MISCONDUCT, Religious beliefs
CITE AS : Bournique v Department of Justice (FBI), Marquette Circuit Court, No. 90-25216-AE (March 1, 1991).
Appeal pending: No
Claimant: Robert Bournique
Employer: Department of Justice, Federal Bureau of Investigation
Docket No. UCFE89-01338-111929
CIRCUIT COURT HOLDING: A claimant who refused to perform work because of the dictates of his religion or his sincere belief that his religion required him to refuse to perform the work in question was not disqualified for benefits.
FACTS: The claimant worked for the FBI as a special agent. Over a period of time he changed his religious beliefs and concluded he should no longer be responsible for taking anyone's life. He decided he would no longer carry a weapon as required by FBI regulations. He also decided he would not participate in investigations which might lead to the imposition of the death penalty. The claimant requested an alternative assignment. Instead the employer asked for his resignation. He would have been discharged if he had not resigned. The claimant resigned under that duress.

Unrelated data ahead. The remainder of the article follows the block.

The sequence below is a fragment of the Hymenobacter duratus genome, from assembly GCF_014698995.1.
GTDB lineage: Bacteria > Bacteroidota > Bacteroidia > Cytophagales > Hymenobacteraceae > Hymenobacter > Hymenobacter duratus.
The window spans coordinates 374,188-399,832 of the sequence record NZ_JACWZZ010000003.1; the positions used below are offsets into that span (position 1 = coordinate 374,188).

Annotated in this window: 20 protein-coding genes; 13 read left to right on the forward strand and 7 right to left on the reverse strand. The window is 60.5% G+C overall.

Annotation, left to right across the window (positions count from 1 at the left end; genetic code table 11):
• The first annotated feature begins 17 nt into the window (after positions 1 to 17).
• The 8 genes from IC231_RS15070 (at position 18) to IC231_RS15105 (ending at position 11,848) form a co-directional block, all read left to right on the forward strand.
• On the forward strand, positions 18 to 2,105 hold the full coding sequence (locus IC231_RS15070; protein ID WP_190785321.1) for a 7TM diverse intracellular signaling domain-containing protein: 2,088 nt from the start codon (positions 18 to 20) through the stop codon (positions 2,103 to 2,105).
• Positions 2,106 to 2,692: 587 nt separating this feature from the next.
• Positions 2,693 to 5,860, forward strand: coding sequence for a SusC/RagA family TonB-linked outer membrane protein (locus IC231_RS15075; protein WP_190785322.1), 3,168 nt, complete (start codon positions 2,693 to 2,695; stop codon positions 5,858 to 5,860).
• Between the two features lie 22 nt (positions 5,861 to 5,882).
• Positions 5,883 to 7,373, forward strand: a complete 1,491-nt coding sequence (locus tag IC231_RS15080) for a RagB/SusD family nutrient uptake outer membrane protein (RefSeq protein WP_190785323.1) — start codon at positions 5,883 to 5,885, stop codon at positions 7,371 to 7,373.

DECISION: The claimant is not disqualified under Sections 29(1)(a) or 29(1)(b) of the Michigan Employment Security Act.
RATIONALE: The Board erred in concluding the claimant's testimony established that it was his individual convictions and not the dictates of his religion which prompted his resignation. But, even if the decision had been made as a result of the personal belief, conscience, or personal religious persuasion the court found the claimant had a right to unemployment benefits. The court noted:
A person has a right to unemployment compensation benefits as long as the person had a sincere belief that religion required him or her to refrain from the work in question; it matters not whether that sincere belief has its source in a tenet of a particular religious sect, or whether that sincere belief has some other source.